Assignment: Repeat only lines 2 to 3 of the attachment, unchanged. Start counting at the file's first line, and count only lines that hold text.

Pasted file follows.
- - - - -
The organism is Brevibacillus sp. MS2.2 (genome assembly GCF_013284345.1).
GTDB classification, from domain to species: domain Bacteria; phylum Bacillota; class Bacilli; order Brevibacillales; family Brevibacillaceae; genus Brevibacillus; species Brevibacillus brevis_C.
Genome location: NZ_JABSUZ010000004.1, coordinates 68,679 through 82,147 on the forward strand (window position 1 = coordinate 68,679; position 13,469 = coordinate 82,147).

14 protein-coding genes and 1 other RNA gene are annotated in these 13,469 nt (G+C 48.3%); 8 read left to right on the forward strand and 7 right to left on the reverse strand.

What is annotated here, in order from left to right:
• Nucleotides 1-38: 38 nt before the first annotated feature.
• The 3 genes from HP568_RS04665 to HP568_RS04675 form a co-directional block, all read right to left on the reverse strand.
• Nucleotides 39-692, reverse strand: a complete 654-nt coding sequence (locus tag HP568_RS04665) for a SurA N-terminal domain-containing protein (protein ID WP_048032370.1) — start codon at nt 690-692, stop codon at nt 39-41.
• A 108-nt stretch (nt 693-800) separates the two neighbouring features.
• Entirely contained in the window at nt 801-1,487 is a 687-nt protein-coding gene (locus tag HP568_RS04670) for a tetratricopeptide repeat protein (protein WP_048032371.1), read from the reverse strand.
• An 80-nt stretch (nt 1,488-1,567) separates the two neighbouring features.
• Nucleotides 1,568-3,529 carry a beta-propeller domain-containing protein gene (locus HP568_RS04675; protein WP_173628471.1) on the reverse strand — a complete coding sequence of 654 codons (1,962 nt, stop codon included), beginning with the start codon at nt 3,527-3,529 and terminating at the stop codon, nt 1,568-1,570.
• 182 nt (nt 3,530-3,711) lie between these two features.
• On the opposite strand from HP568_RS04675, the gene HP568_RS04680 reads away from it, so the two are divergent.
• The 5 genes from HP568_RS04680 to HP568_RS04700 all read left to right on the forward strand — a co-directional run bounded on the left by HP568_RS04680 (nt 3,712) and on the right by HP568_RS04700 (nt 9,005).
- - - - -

GTDB classification, from domain to species: domain Bacteria; phylum Bacillota; class Bacilli; order Brevibacillales; family Brevibacillaceae; genus Brevibacillus; species Brevibacillus brevis_C.
Genome location: NZ_JABSUZ010000004.1, coordinates 68,679 through 82,147 on the forward strand (window position 1 = coordinate 68,679; position 13,469 = coordinate 82,147).